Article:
The conference was a great success, due to a great extent to the NSF grant awarded to the conference, which enabled us to support so many of the participants. Almost all of the visitors to Memphis were accommodated on campus: in dormitories, conference housing and the campus hotels. The conference had ninety-two participants, forty of whom received financial support from the NSF grant. Of the fifty-two participants we did not give any support, thirty-eight were were local participants, University of Memphis students and faculty or faculty from universities in the tri-state area of Tennessee, Arkansas and Mississippi;eleven participants, all professors, traveled here using their own finances, home university support or grant support; and the remaining were local high school students. A total of 35 graduate students took part in the meeting from a great many places: from the University of Memphis, University of Pittsburgh, University of Cambridge, UK, Depauw University, Florida Atlantic University, AMU in Poznan, University of Maryland-College Park, Vanderbilt University, Princeton University, University of Nebraska - Lincoln, Mississippi State, Western Kentucky University, Emory University, University of Illinois--Urbana, and Carnegie Mellon University, as well as a number of community colleges around the nation. Seven undergraduates attended, some from the University of Memphis and others who accompanied graduate students from other colleges and universities. The main aim of the conference was to bring some outstanding mathematicians to Memphis, who would not only deliver lectures from a great distance, but would be happy to talk to the participants in informal settings as well. This time we were lucky to have Nevanlinna Prize Recipient John Kleinberg from Cornell University who not only delivered the inspiring 2011 Erdos Lecture but was more than happy to engage on an informal level with high school students who attended. Kleinberg gave an enjoyable, very well attended lecture entitled "The flow of information in complex networks" which centered on the study of complex networks, an area that has emerged over the past several years as a theme spanning many disciplines, ranging from mathematics and computer science to the social and biological sciences.The methods in this area draw in turn on fundamental work in graph theory and the study of random graphs.A recent focus of research has been the development of models that capture some of the qualitative properties observed in large-scale network data; such models have the potential to help us reason, at a general level, about the ways in which real-world networks are organized. His talk focused on a set of research questions related to flow of information through such networks, with a particular emphasis on mathematical models for information flow in human social networks and their reflections in the on-line world. In addition Joel Spencer from NYU gave a captivating talk which painted a historical portrait of Erd?s entitled " Paul Erd?s: his brilliance and appeal" in which he discussed the famously eccentric mathematician as "the most sociable of colleagues". He investigated Erd?s's appeal, that which "caused so many to be drawn to his circle". Spencer also discussed the centrality of his own work with Erd?s to Spencer's own career and to that of countless others. In addition, there was a special segment dedicated to the memory and legacy of Richard Schelp, one of the founding members of the Combinatorics and Graph Theory Group at the University of Memphis who began an intensive collaborative effort with Paul Erd?s in the 1970s. This collaboration, along with work with Memphis students, visitors and other members of the group, would yield a combined total of over 60 papers. The combinatorics conference featured a series of specialized talks from some experts in graph theory and combinatorics and other areas. The speakers included Jozsef Balogh from UIUC, Guantao Chen from Georgia State University, Ebenezer George from University of Memphis, Jon Kleinberg, Dhruv Mubayi from University of Chicago, Isabella Novik from University of Washington, Ramarathnam Venkatesan from Microsoft-India, David Wilson from Microsoft-Redmond and Alstair Windsor from University of Memphis. There were also plenty of opportunities for interaction between speakers and participants, ancillary activities including receptions and parties. Contemporary Combinatorics 2011 was not only an opportunity to explore some of the most innovative ideas in combinatorics shared by some excellent researchers, but it was a powerful moment to remember two of the most significant minds to have contributed to the culture, landscape and history graph theory and combinatorics in Memphis and the rest of the world, Paul Erd?s and Richard Schelp.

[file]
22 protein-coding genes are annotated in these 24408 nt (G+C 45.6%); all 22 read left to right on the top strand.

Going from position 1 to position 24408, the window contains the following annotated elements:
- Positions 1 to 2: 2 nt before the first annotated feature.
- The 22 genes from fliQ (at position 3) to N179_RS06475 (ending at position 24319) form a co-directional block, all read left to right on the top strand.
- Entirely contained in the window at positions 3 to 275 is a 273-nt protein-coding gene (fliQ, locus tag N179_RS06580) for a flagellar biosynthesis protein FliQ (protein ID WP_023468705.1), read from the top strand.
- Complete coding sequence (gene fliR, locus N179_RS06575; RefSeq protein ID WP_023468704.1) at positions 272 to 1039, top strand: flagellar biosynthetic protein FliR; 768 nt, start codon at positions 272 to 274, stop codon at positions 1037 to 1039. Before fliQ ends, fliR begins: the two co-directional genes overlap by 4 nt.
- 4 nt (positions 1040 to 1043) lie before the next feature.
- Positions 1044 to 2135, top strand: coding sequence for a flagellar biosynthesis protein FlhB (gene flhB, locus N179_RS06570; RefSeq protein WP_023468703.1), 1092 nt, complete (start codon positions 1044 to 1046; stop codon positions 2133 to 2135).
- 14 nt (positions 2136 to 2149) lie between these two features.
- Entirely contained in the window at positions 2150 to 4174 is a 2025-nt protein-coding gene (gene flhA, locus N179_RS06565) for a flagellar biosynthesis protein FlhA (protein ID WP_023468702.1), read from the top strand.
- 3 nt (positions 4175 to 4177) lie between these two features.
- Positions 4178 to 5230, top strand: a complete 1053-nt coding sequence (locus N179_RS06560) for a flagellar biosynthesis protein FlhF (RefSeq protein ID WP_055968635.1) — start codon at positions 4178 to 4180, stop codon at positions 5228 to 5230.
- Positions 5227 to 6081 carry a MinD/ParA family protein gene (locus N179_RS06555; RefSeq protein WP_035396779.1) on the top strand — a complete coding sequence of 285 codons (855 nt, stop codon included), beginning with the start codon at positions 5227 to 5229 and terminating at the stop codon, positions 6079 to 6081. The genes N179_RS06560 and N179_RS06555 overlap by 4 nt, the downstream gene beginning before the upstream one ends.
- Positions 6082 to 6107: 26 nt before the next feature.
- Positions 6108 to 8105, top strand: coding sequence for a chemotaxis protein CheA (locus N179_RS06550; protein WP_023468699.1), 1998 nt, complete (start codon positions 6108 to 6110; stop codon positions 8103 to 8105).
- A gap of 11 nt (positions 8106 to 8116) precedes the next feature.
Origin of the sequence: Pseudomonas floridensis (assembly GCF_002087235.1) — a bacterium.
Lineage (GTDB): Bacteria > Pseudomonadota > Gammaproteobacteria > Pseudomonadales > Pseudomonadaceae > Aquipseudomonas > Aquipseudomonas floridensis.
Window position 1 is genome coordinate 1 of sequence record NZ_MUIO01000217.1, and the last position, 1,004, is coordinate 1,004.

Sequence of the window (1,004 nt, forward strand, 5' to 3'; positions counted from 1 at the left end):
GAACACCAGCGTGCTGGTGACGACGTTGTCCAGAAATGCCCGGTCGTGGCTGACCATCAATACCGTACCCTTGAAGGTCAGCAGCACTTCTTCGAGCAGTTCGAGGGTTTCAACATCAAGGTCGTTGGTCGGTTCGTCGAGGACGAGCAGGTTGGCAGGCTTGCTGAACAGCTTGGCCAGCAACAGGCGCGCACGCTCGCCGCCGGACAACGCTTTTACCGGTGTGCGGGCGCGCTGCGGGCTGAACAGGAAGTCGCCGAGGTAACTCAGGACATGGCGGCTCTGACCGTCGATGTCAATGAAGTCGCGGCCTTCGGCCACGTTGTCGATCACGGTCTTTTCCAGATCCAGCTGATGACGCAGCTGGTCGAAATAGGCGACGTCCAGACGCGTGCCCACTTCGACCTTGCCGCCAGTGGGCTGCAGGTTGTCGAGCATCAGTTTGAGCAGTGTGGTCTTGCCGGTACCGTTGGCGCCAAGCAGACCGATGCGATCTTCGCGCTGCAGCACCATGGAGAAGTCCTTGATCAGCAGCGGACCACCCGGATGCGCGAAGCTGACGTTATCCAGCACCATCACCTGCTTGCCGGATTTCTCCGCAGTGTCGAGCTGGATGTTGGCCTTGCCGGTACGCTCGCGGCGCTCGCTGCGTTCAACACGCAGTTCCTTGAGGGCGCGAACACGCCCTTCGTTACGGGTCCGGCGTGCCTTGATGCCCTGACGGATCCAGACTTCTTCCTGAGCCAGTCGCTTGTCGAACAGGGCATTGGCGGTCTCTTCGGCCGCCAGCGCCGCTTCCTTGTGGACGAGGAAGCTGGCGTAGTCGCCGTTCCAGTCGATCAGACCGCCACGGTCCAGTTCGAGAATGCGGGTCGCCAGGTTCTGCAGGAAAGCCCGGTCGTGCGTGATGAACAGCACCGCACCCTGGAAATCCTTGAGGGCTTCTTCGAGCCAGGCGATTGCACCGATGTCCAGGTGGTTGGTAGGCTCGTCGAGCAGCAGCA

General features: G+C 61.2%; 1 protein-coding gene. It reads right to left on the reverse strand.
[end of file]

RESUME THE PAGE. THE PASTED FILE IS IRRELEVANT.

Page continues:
National Science Foundation (NSF)
Division of Mathematical Sciences (DMS)
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Tomek Bartoszynski
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University of Memphis